Sharing Media with Clients: Gets It Right

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Project_PageHere is a question for the listeners: How’s it going, really, in sharing files with remote clients and teammates on your projects? Let me guess — you use Dropbox to access files, or sometimes Hightail or GoogleDrive. It’s a guessing game to see what the client is willing to use. Then you have Vimeo for viewing files that need review or discussion, yes? OK, so where are the notes? How far back in my email were those last comments about changes, which can spread out over days or weeks?

Alright, you get the point. This whole process of collaborating with a new prospect or client is a Rube Goldberg collection of disparate tools. Or, as the well-written phrase on the site says:

We replace the hodgepodge of Dropbox for file-sharing, Vimeo for video review, and email for communication … but that’s just a start …

This idea of a better toolset for collaborating has my attention, but I’ve been down this road before, and frankly each time someone brings me a new variation of this idea, the reality is that it doesn’t really work that well or it’s ghastly expensive for independent types like myself.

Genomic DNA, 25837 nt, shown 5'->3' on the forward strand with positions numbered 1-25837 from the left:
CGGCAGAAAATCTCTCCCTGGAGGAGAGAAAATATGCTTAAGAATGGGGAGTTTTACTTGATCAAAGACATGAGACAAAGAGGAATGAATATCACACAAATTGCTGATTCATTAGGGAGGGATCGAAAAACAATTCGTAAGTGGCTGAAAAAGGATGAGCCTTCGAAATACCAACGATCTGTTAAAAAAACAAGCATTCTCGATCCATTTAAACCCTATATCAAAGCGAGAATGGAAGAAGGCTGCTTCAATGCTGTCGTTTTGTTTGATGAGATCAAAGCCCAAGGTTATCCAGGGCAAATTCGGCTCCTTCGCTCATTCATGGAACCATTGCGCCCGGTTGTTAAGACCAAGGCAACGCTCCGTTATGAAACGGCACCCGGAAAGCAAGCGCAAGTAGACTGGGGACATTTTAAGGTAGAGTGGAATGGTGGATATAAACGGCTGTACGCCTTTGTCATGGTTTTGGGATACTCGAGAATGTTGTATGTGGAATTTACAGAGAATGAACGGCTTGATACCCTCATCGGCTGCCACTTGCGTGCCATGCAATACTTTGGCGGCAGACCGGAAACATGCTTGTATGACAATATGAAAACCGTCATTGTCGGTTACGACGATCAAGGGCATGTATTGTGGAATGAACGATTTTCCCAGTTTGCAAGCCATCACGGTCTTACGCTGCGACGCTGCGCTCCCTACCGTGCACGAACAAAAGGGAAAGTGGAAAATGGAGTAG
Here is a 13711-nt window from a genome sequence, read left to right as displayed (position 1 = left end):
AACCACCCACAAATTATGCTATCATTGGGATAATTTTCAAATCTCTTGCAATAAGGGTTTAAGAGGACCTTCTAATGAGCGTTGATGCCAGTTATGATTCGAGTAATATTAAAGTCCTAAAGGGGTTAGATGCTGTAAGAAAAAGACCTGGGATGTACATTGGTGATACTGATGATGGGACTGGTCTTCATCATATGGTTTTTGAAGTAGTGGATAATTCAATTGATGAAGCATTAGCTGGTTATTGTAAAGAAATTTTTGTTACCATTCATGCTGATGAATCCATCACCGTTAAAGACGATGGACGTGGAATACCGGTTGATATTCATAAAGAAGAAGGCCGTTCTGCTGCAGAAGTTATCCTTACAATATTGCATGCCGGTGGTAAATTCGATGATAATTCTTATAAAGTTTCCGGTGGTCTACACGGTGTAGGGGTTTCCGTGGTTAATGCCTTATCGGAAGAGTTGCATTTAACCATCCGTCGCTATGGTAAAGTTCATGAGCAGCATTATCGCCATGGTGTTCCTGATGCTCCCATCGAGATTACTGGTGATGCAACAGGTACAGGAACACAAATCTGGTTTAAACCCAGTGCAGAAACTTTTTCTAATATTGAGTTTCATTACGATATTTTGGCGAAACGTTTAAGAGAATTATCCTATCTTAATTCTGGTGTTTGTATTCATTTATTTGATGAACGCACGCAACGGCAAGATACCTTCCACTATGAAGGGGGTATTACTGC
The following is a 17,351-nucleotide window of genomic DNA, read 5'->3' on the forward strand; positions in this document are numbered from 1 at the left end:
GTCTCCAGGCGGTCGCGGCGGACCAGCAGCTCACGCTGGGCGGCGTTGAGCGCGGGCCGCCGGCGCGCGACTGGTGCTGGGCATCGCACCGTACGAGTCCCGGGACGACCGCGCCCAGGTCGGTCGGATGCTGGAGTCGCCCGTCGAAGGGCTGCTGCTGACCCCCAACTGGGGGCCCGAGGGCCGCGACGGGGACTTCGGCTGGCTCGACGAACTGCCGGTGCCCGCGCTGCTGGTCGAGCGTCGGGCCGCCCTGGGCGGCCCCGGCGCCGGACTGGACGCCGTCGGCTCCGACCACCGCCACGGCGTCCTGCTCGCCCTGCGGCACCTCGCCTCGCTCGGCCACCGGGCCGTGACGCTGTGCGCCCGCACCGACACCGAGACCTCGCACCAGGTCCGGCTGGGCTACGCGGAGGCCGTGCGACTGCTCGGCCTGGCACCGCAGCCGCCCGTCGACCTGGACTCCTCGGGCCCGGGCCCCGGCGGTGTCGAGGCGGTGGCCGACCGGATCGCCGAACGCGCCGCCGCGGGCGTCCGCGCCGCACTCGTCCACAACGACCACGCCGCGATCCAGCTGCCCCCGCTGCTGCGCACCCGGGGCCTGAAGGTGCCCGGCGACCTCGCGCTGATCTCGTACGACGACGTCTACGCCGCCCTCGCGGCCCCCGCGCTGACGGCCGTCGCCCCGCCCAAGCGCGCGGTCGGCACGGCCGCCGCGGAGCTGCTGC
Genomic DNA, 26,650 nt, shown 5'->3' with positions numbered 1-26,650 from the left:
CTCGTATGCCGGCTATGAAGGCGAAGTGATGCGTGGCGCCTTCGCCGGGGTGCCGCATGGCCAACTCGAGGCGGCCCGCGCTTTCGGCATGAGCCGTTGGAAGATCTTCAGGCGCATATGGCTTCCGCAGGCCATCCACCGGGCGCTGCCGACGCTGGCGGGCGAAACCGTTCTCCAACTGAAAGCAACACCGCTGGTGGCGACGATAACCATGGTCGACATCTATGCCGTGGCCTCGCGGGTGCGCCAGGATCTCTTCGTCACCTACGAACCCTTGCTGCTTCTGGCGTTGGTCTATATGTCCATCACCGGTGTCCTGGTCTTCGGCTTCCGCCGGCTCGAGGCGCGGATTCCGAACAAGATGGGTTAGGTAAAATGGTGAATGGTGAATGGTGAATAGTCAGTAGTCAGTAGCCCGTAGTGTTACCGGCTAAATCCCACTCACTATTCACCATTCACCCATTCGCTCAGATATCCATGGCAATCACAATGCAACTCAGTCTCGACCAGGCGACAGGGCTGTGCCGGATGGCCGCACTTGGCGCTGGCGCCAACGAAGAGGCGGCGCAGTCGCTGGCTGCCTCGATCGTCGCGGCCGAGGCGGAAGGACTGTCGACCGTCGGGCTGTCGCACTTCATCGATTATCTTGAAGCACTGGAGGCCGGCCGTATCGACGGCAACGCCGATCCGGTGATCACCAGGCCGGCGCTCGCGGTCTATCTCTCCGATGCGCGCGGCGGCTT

I think is different, and I’ll tell you why. After I had a demo and a conversation with our guest, Emery, I realized someone designed this toolset from the perspective of a professional media person; it wasn’t simply done by a software engineer with a good idea.

Here’s the deal: Emery has been involved in computer graphics for more than 10 years, including founding 2 companies. He has extensive experience in digital production, including television, film, web, and live broadcast. He’s brought all that knowledge and skill to as part of the design team for this new product. That’s a big deal, so let’s learn more about why this tool is going to be the right answer for so many of us in the business.


Emery Wells is the co-founder and CEO of Prior to, Emery founded and was the Senior Colorist of Katabatic Digital, a boutique post-production company focused on digital cinema and advertising. He has personally contributed to more than 100 digital shorts for Saturday Night Live, and thousands of high-profile commercials for major advertising brands.

Before launching and Katabatic Digital, Emery was an award-winning producer and visual-effects supervisor. In 2004 he received the ProMax Gold award for his work on Nickelodeon’s holiday interstitial package, with credits including visual-effects supervisor and lead compositor. In 2005 he co-produced and co-hosted MacBreak, the first high-definition podcast on iTunes, which held the #1 spot for several weeks. He later went on to co-create The Circuit, a technology news program and the first scripted series for the MOJO HD network.

Here is a write-up on Post Perspective that gives you some good background on Wells and


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